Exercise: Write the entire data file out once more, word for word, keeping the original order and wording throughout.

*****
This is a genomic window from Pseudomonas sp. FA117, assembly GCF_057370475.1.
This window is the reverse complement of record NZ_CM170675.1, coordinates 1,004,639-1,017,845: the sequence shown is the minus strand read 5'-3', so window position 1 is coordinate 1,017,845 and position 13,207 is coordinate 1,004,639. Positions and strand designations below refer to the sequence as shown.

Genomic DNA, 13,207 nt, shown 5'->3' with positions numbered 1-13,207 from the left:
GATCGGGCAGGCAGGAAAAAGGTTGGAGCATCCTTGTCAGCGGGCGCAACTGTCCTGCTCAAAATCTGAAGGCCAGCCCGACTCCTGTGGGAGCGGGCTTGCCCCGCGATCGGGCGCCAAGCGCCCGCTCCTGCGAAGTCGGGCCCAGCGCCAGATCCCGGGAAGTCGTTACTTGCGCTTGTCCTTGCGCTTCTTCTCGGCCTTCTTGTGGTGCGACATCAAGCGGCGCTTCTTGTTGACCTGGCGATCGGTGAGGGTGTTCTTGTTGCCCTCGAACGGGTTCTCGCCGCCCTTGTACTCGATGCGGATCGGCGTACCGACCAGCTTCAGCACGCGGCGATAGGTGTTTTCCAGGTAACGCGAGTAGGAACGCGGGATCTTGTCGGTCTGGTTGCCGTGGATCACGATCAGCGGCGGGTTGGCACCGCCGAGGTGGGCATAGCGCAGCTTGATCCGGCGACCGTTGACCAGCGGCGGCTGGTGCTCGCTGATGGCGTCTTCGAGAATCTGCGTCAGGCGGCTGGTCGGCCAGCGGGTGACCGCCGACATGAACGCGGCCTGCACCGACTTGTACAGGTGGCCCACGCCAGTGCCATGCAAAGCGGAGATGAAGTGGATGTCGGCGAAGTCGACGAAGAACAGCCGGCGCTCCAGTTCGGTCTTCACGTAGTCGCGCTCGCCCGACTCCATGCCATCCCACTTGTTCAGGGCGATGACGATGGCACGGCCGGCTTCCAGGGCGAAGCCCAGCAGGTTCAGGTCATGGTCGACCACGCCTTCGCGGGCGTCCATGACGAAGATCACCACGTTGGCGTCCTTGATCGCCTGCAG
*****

This is a genomic window from Pseudomonas sp. FA117, assembly GCF_057370475.1.
This window is the reverse complement of record NZ_CM170675.1, coordinates 1,004,639-1,017,845: the sequence shown is the minus strand read 5'-3', so window position 1 is coordinate 1,017,845 and position 13,207 is coordinate 1,004,639. Positions and strand designations below refer to the sequence as shown.

Genomic DNA, 13,207 nt, shown 5'->3' with positions numbered 1-13,207 from the left:
GATCGGGCAGGCAGGAAAAAGGTTGGAGCATCCTTGTCAGCGGGCGCAACTGTCCTGCTCAAAATCTGAAGGCCAGCCCGACTCCTGTGGGAGCGGGCTTGCCCCGCGATCGGGCGCCAAGCGCCCGCTCCTGCGAAGTCGGGCCCAGCGCCAGATCCCGGGAAGTCGTTACTTGCGCTTGTCCTTGCGCTTCTTCTCGGCCTTCTTGTGGTGCGACATCAAGCGGCGCTTCTTGTTGACCTGGCGATCGGTGAGGGTGTTCTTGTTGCCCTCGAACGGGTTCTCGCCGCCCTTGTACTCGATGCGGATCGGCGTACCGACCAGCTTCAGCACGCGGCGATAGGTGTTTTCCAGGTAACGCGAGTAGGAACGCGGGATCTTGTCGGTCTGGTTGCCGTGGATCACGATCAGCGGCGGGTTGGCACCGCCGAGGTGGGCATAGCGCAGCTTGATCCGGCGACCGTTGACCAGCGGCGGCTGGTGCTCGCTGATGGCGTCTTCGAGAATCTGCGTCAGGCGGCTGGTCGGCCAGCGGGTGACCGCCGACATGAACGCGGCCTGCACCGACTTGTACAGGTGGCCCACGCCAGTGCCATGCAAAGCGGAGATGAAGTGGATGTCGGCGAAGTCGACGAAGAACAGCCGGCGCTCCAGTTCGGTCTTCACGTAGTCGCGCTCGCCCGACTCCATGCCATCCCACTTGTTCAGGGCGATGACGATGGCACGGCCGGCTTCCAGGGCGAAGCCCAGCAGGTTCAGGTCATGGTCGACCACGCCTTCGCGGGCGTCCATGACGAAGATCACCACGTTGGCGTCCTTGATCGCCTGCAG